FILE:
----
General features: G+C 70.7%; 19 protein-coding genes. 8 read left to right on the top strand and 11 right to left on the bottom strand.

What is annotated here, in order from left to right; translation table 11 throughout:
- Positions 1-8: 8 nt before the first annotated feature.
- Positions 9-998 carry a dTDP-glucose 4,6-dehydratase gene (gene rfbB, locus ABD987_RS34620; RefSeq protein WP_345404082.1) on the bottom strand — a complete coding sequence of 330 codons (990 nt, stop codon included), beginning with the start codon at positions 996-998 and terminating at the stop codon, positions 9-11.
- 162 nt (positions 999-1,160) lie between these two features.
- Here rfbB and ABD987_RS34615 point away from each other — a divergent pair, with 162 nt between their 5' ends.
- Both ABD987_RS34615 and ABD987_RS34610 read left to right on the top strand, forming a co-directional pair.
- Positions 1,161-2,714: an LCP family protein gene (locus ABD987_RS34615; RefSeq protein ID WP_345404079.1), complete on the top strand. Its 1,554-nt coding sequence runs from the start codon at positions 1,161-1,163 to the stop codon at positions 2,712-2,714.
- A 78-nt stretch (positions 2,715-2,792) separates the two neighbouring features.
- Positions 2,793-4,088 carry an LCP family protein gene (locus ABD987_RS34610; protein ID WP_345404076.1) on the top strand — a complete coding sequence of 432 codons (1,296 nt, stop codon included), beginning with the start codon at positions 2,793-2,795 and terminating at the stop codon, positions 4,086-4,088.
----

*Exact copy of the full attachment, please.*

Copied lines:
General features: G+C 70.7%; 19 protein-coding genes. 8 read left to right on the top strand and 11 right to left on the bottom strand.

What is annotated here, in order from left to right; translation table 11 throughout:
- Positions 1-8: 8 nt before the first annotated feature.
- Positions 9-998 carry a dTDP-glucose 4,6-dehydratase gene (gene rfbB, locus ABD987_RS34620; RefSeq protein WP_345404082.1) on the bottom strand — a complete coding sequence of 330 codons (990 nt, stop codon included), beginning with the start codon at positions 996-998 and terminating at the stop codon, positions 9-11.
- 162 nt (positions 999-1,160) lie between these two features.
- Here rfbB and ABD987_RS34615 point away from each other — a divergent pair, with 162 nt between their 5' ends.
- Both ABD987_RS34615 and ABD987_RS34610 read left to right on the top strand, forming a co-directional pair.
- Positions 1,161-2,714: an LCP family protein gene (locus ABD987_RS34615; RefSeq protein ID WP_345404079.1), complete on the top strand. Its 1,554-nt coding sequence runs from the start codon at positions 1,161-1,163 to the stop codon at positions 2,712-2,714.
- A 78-nt stretch (positions 2,715-2,792) separates the two neighbouring features.
- Positions 2,793-4,088 carry an LCP family protein gene (locus ABD987_RS34610; protein ID WP_345404076.1) on the top strand — a complete coding sequence of 432 codons (1,296 nt, stop codon included), beginning with the start codon at positions 2,793-2,795 and terminating at the stop codon, positions 4,086-4,088.